Knowing Christ in Psalm 15 (pt. 2 of 2)


15 Yahweh, who may abide in Your tabernacle?
Who may dwell in Your holy hill?

He who walks uprightly,
    And works righteousness,
    And speaks the truth in his heart;
He who does not backbite with his tongue,
    Nor does evil to his neighbor,
    Nor does he take up a reproach against his friend;
In whose eyes a vile person is despised,
    But he honors those who fear Yahweh;
He who swears to his own hurt and does not change;
He who does not put out his money at usury,
    Nor does he take a bribe against the innocent.

He who does these things shall never be moved.

In Psalm 14, we saw that Yahweh looks down from heaven upon the sons of men to see if there are any who seek God.

Yahweh finds none that seek Him—not even one person.

By the end of Psalm 14, Israel is crying for a Savior, and anticipating restoration.
How and when will that joy come?

Now, in the very next Psalm, the question is posed:
Yahweh, who may abide in Your tabernacle?
Who may dwell in Your holy hill?

This Psalm is essentially asking: Who can be with God? Who is worthy to walk with Him in the courts of His temple? Or to sojourn with Him in His holy tent? Who can worship God—who can know Him?

Let’s summarize Israel’s dilemma.

In Psalm 14 the people cry out—Oh, that the salvation of Israel would come out of Zion!
In Psalm 15 the people ask—Who may dwell on Your holy hill?

Zion is the holy hill. Do you see the two problems? Salvation must come OUT of Zion, and the people must be righteous to be able to dwell IN Zion.

If there is no one good, how can salvation come out of Zion? Wouldn’t there only be wrath?

But also, if the salvation does come out of Zion, how will the people dwell in Zion? Can sinners dwell in God’s presence?

Look at out how the singular “He” is described in Psalm 15:

He who walks with integrity… works righteousness… speaks truth in His heart… swears to his own hurt… does not out His money at interest…

So, how do both problems get solved? How does salvation come out of Zion and also make people righteous enough to dwell in Zion?

The answer is singular:

The Blessed Man in Psalm 1 is the Son of God in Psalm 2. In short, Jesus Christ is Lord!

The Lord Jesus is a tree firmly planted and we are his branches. If we abide in Christ, we will bring forth fruit. This is Psalm 1 in light of John 15.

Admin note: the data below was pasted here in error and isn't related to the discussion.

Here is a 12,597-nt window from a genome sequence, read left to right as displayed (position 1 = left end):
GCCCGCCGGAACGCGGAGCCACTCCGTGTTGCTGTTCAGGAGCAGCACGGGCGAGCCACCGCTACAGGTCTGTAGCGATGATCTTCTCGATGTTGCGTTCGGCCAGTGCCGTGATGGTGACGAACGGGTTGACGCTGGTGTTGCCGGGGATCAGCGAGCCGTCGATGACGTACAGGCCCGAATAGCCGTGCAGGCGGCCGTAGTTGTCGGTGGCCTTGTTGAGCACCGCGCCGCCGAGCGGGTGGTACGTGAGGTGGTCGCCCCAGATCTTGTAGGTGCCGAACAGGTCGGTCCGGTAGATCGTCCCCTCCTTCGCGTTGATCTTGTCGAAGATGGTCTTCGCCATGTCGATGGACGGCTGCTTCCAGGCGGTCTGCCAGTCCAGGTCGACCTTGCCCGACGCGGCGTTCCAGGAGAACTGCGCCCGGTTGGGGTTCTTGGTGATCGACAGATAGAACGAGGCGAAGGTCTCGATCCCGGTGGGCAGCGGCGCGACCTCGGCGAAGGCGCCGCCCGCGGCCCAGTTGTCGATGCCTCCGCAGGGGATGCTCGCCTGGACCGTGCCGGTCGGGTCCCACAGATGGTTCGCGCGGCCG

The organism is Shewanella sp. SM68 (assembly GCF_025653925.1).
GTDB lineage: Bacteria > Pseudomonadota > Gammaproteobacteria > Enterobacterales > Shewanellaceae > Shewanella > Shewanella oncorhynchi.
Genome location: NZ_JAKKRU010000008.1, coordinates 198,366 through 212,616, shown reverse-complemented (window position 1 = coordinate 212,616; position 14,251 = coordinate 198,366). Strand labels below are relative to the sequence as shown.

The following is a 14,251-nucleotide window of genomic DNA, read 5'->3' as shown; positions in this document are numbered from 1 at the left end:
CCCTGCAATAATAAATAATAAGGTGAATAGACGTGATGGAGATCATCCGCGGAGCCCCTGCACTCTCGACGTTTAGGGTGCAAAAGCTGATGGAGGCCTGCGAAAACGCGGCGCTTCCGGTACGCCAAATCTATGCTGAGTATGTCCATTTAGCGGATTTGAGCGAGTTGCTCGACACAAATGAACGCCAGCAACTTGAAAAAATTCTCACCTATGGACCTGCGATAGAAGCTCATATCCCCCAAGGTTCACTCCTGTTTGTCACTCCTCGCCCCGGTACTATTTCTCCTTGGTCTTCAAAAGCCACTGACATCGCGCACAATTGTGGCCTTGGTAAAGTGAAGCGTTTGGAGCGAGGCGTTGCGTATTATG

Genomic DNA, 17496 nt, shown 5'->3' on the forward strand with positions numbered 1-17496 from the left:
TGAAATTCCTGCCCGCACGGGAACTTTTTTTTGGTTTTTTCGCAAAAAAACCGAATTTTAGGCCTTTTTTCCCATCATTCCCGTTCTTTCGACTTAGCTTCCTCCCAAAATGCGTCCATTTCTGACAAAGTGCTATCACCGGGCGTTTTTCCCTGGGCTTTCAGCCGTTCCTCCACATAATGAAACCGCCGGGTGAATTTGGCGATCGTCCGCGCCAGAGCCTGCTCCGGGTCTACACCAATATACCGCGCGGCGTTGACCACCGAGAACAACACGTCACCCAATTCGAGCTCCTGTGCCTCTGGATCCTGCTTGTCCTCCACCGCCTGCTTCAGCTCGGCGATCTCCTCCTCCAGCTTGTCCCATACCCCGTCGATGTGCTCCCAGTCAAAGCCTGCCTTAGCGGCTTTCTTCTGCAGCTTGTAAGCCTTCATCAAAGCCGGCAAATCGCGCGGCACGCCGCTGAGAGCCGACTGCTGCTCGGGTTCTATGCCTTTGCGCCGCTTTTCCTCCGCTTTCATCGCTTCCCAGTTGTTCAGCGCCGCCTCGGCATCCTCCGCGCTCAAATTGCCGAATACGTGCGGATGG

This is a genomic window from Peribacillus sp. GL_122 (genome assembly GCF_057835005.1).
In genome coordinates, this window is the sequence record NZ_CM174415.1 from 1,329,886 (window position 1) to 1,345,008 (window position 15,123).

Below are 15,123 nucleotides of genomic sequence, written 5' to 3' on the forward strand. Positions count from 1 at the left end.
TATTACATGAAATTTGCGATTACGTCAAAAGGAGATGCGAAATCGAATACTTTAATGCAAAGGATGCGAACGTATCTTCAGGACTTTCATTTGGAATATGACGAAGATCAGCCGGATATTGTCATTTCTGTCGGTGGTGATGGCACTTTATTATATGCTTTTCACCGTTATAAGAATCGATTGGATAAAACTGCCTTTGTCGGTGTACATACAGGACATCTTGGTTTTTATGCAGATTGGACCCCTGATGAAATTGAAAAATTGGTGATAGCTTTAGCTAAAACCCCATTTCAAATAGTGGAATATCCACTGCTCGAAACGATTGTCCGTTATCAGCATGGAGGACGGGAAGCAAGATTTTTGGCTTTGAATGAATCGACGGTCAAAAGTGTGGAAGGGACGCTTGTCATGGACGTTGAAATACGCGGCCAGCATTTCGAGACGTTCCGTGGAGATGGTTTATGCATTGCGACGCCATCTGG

The Lord Jesus is the King of Zion and He has secured the blessings of David through His life, death, and resurrection. This is Psalm 2 in light of Acts 13.

So, what about our questions from the last post?

Q: Can we sinners sojourn in God’s tent? Can we dwell on God’s holy hill?

A: Yes, we can dwell with God, but only by being in Christ.

Q: Is Psalm 15 a prescription for what to do to get into heaven? If not, should we try to obey these things anyway?

A: Psalm 15 is a description of Christ and since our sins are forgiven through believing in Him, His resurrection secures the blessings to us, including being in God’s presence forever. This blessing includes a new heart to obey Him. We are not saved by obedience, but saved to obedience.

Dear Christian, Psalm 15 is a prayer. Know that God is holy. Know that Jesus is the only one who truly worked righteousness. But also know that you have been bought out of slavery, and given the Holy Spirit, so that you may walk before Him. You are holy by the work of Jesus, and you are being conformed to His image by faith. Look at your Savior, not your feet. Then you will walk as He walks. This is sanctification—being made like Jesus by faith in Him. When He returns for His people, you will then be like Him—glorified without sin, dwelling in God’s tent forever.

That tent is the Lord Jesus Christ. May we see Him and know Him.


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